After a period of growing in the river, at some point the young salmon undergo a physiological transformation which takes place in the spring of the year. In April and May the fish develop of silvery coat and are then known as smolts. The age at which young salmon become smolts varies according to how fast they have grown. For example, in cold infertile highland tributaries it may take the fish three years to grow big enough but in highly fertile lowland streams such as the River Eden in Fife, they make actually become smolts after only one year. Most smolts in the Tay are two years old and they tend to measure from 12 to 15 cm long.
In the late spring the smolts leave their native tributaries
and start moving down the river. The migration seems
partly to be triggered by rising water temperatures,
in warm springs they will migrate earlier, but spates
also encourage them to move as well. Initially the smolts
only migrate on dark nights and hide up in cover during
the day out of the way of predators but as May progresses
they become less and less inhibited and eventually move
during the day too.
In addition to the main spring migration there is also a lot of evidence that many of the bigger parr do actually move out of the tributaries in the autumn and perhaps many fish actually accumulate in the main stem of the river over winter in readiness for smolting the following spring.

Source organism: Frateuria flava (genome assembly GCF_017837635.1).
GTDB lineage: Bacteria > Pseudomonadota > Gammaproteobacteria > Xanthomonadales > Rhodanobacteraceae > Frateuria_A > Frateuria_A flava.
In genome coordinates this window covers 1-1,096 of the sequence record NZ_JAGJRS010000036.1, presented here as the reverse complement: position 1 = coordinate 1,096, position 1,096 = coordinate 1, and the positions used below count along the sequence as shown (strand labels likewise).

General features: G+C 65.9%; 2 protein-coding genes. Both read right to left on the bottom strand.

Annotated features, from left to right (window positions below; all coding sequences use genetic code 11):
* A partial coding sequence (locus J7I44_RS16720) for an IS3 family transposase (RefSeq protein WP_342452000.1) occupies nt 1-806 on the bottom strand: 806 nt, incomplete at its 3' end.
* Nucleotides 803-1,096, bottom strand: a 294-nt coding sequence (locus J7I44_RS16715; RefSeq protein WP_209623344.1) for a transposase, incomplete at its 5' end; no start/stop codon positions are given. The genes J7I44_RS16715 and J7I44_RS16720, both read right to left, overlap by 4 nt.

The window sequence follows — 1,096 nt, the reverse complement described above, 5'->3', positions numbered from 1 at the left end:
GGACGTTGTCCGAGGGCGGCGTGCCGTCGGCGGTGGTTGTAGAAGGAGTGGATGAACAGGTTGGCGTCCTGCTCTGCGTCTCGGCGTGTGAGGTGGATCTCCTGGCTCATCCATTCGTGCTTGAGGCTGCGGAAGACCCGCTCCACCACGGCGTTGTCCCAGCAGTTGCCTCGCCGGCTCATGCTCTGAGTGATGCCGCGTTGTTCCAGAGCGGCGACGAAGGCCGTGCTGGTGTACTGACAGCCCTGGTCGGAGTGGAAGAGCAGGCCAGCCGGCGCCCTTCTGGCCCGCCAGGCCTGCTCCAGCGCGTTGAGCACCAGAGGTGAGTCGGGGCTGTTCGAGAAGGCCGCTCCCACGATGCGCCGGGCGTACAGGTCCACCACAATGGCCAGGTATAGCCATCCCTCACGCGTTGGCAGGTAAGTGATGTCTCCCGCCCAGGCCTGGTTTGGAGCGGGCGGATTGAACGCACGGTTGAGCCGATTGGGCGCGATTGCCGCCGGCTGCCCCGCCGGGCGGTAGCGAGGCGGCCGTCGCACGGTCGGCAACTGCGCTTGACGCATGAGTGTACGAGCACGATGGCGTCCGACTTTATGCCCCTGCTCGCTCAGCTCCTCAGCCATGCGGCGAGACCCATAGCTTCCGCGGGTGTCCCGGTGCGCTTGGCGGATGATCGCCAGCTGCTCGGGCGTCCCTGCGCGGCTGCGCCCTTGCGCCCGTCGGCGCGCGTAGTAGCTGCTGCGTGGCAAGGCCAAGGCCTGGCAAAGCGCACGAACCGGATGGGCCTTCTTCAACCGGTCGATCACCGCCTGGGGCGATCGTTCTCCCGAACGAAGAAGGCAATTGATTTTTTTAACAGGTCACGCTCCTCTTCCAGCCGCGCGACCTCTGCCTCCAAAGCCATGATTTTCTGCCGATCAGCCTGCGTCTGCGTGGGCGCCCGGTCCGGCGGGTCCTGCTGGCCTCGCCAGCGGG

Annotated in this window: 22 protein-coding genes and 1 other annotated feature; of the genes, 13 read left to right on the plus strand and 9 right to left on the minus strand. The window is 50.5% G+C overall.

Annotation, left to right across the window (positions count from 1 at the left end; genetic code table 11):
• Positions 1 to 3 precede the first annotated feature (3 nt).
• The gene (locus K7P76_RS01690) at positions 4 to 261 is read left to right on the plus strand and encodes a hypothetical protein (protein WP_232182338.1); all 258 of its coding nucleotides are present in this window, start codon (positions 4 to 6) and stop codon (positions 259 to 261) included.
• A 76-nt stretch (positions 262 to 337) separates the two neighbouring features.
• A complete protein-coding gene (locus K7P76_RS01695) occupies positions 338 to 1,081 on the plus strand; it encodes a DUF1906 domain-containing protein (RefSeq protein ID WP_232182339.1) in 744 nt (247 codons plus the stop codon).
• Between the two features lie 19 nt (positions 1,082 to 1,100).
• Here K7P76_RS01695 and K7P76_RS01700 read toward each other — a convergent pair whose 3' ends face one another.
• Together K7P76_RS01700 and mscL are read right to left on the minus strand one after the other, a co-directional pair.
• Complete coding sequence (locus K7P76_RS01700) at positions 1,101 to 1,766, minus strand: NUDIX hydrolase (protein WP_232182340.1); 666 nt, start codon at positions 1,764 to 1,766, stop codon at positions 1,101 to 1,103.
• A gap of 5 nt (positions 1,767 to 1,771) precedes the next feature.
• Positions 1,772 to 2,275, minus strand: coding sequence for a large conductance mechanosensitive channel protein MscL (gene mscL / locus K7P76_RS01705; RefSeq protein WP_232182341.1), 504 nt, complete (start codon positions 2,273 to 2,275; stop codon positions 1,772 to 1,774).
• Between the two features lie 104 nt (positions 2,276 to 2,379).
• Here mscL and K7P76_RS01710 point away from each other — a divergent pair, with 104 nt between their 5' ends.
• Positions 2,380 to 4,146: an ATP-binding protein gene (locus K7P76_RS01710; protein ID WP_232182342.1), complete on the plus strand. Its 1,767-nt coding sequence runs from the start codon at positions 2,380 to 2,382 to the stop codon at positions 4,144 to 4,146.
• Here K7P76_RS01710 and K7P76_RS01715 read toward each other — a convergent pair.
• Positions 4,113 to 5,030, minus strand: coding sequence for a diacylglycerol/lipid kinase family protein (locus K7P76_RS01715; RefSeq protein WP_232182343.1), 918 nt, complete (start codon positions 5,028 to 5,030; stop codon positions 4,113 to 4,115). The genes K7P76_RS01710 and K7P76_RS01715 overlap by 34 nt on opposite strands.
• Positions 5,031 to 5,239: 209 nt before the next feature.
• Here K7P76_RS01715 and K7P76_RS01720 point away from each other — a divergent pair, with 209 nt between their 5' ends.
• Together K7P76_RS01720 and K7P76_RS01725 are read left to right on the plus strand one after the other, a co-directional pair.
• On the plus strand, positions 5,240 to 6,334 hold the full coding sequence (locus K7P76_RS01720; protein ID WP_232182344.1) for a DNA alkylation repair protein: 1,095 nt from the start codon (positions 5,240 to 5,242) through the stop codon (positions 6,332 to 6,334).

While they are moving downstream smolts tend to follow wherever the current takes them, and this does make them particularly vulnerable to obstacles and predators etc which may be in their path.
The purpose of the smolt migration of course is for the fish to reach the sea where they can then grow much more rapidly in the rich feeding grounds of the North Atlantic. The smolting process has adapted the fish for life in sea water. Once the sea is finally reached it appears that the smolts waste little time but move rapidly out into deeper water.